Arm intros top-end Cortex-R82 for heavy-duty edge AI and IoT
Arm has announced a new 64-bit Linux-capable Cortex-R processor, designed for the kind of computational edge-based storage solutions that will underpin new heavy-duty AI applications in demanding industrial IoT scenarios.
The new top-of-the-line Arm Cortex-R82 is the company’s first 64-bit, Linux-capable processor in the company’s Cortex-R range, geared for real-time and safety-critical machine applications. The Cambridge-based company said cloud-based data storage and compute functions will no longer cut it for the most demanding IoT workloads, which require ultra-reliable and low-latency processing, and close-quarter edge-based connectivity.
Neil Werdmuller, director of storage solutions at Arm, commented: “Computational storage is emerging as a critical piece of the data storage puzzle, putting processing power directly on the storage device, resulting in improved security, lower latency and energy efficiency.”
There will be 79 zettabytes of IoT data in 2025, said Arm; but it will be worthless unless it can be properly processed and regurgitated. In the most high-end IoT use cases, this means a real-time round-trip, between the sensor device and processing unit, which requires on-premise and even on-sensor storage and compute functions.
“Data is the new oil,” said Werdmuller, quoting the already-old aphorism about digital capitalism. “It’s an interesting analogy – and just like oil, its value is not usually found in its crudest form,” he said. “The closer to the data source we can produce these insights the better, because of the improved security, latency and energy efficiency enabled.”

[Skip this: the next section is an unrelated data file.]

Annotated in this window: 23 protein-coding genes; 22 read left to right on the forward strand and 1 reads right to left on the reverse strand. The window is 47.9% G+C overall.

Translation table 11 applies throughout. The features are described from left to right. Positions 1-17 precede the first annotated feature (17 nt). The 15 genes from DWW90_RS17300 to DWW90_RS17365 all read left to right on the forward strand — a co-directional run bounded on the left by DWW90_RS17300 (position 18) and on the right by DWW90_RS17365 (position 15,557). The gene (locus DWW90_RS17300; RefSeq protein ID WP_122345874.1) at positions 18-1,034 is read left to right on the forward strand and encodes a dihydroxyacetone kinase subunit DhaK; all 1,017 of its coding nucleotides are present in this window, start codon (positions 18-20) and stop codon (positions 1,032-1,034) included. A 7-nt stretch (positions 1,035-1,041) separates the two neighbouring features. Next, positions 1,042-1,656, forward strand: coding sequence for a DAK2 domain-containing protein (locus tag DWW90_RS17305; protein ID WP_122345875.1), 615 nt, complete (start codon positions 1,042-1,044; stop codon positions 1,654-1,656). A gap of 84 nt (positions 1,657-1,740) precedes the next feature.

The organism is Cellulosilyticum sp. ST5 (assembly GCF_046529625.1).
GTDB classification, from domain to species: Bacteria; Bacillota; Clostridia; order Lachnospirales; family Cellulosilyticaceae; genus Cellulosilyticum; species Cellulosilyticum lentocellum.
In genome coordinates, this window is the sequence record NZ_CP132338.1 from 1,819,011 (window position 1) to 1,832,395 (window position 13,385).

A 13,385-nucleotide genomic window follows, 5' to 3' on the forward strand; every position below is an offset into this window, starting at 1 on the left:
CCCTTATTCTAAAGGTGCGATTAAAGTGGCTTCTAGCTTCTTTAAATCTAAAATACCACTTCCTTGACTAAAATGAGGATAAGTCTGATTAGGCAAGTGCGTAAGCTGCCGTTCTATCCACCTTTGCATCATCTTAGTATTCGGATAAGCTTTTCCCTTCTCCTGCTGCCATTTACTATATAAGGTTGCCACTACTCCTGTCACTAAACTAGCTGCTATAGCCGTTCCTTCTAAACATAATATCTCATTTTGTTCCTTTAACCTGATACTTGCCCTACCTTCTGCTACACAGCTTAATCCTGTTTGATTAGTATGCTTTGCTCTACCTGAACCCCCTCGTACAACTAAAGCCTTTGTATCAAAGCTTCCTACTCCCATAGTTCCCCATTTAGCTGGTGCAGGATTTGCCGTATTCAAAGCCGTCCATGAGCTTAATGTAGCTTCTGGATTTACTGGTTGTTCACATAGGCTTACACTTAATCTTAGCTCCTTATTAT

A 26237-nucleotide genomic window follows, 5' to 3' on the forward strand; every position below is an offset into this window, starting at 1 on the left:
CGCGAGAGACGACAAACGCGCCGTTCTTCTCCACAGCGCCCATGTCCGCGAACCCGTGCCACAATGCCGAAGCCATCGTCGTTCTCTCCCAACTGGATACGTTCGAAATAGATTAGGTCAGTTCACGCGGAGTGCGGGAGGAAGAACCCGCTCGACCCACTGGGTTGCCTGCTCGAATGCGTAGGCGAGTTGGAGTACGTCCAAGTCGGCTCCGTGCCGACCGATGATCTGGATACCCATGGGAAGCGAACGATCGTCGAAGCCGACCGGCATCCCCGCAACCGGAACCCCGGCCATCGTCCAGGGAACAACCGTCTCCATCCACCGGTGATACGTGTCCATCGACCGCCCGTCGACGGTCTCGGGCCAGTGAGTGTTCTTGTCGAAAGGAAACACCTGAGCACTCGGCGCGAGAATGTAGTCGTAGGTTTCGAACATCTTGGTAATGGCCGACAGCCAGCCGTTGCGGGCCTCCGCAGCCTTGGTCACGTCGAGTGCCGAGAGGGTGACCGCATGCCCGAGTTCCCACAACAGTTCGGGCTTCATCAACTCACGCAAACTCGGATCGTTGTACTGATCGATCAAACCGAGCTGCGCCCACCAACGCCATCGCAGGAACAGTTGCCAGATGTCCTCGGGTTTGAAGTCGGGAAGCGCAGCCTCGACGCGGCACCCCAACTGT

The Cortex-R82 provides a two-fold jump performance, compared to old Cortex-R generations. It offers up to 1TB of dynamic random-access memory (DRAM), enabling machine learning to run on edge-based storage applications at lower latency. Its Neon single instruction multiple data (SIMD) extension provides additional power, it said.
Arm claims 85 percent of hard disk drive controllers and solid-state drive controllers are based on its blueprints. Most run bare-metal/RTOS workloads to store and access data; the Cortex-R82 introduces an optional memory management unit (MMU) to allow for rich operating systems to run on the storage controller.
Arm offered certain examples of the new efficiencies afforded by computational storage: large files can be retained at the edge, increasing security and privacy; video can be transcoded or encoded for streaming, and adapted for different bit rates and resolutions.
It also offered a couple of ‘vertical’ applications: airlines can run real-time analysis “on the drive”, when a plane lands, to ensure next flights are safe for takeoff; parking lots can run video checks on licence plates, with multi-core (up to eight cores) storage to record the data in the daytime, and process it for billing at night.
Werdmuller said: “As storage controllers are becoming more diverse to address different markets and features, Cortex-R82 delivers an architecture to provide this extreme flexibility – reducing costs and time to market. Enabling a faster start for developers In order to develop the SoCs needed for these future use cases, our partners need access to easy and cost-effective technology – and perhaps more importantly, they need to know that the software just works.”